The Canadian company behind the now-defunct Keystone XL pipeline is pursuing $15 billion in damages from the U.S. government for President Biden’s decision to pull the plug on the massive infrastructure project.
TC Energy announced Friday that it has filed a Notice of Intent to make a legacy claim under the North American Free Trade Agreement (NAFTA) as part of the United States-Mexico-Canada Agreement for damages “resulting from the revocation of the Keystone XL Project’s Presidential Permit.”
“TC Energy will be seeking to recover more than US$15 billion in damages that it has suffered as a result of the U.S. Government’s breach of its NAFTA obligations,” the Calgary-based company said in a statement. “The Notice of Intent was filed with the U.S. Department of State, Office of the Legal Adviser.”
Last month, TC Energy ended its 13-year-old battle to build the $9 billion addition running 830,000 barrels daily of crude oil from Alberta to the U.S. Gulf Coast after Mr. Biden rescinded the 2017 cross-border permit as part of his climate agenda on Jan. 20, his first day in office.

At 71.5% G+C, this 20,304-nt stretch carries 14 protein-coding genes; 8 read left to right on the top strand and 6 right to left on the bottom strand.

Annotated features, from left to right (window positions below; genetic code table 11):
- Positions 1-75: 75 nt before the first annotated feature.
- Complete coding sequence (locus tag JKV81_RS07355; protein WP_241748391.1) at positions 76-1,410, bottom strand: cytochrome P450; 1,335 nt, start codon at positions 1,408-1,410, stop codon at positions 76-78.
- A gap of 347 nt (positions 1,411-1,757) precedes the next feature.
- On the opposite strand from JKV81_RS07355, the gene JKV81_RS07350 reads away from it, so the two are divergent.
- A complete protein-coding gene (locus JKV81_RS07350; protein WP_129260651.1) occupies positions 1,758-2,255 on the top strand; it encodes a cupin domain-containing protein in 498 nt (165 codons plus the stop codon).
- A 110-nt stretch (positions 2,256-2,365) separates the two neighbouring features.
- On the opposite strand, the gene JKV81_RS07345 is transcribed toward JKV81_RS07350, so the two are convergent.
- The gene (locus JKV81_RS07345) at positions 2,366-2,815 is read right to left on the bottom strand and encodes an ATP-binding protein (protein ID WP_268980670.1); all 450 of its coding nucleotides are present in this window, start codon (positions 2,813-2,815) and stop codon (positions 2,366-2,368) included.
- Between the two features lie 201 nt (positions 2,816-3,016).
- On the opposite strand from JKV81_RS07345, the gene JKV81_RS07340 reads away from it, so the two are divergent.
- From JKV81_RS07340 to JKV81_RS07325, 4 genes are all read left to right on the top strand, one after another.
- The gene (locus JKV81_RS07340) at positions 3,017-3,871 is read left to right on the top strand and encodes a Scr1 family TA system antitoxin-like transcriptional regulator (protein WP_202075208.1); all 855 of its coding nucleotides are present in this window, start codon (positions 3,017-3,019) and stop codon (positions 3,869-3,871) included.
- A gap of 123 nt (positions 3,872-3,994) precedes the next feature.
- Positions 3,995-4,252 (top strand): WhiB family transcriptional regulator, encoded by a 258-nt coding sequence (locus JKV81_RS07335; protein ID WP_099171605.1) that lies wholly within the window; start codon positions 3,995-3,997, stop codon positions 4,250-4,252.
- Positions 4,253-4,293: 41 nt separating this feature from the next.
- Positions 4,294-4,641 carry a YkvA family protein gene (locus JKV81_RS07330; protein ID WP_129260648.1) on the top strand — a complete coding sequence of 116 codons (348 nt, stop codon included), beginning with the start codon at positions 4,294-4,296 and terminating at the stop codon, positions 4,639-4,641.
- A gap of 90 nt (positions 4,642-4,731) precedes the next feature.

Construction already had begun on the 1,200-mile segment from Hardisty, Alberta, to Steele City, Nebraska, where it was slated to hook up with the existing Keystone pipeline system delivering oil to refineries in the Houston area.
The Alberta government, which had agreed to invest $1.5 billion in the project, suffered a $1.3 billion loss with the pipeline’s cancellation, according to the CBC.
In May, a coalition of 21 Republican attorneys general sued the Biden administration for its “unconstitutional and illegitimate attempt to cancel the Keystone XL Pipeline,” arguing that the power to regulate foreign and interstate commerce belongs to the Congress.
Democrats and environmentalists cheered Mr. Biden’s order, citing the impact of fossil fuels on increasing atmospheric carbon dioxide, while Republicans said the cancellation killed an estimated 11,000 direct construction jobs and 42,000 indirect jobs at a loss of $2 billion in earnings.
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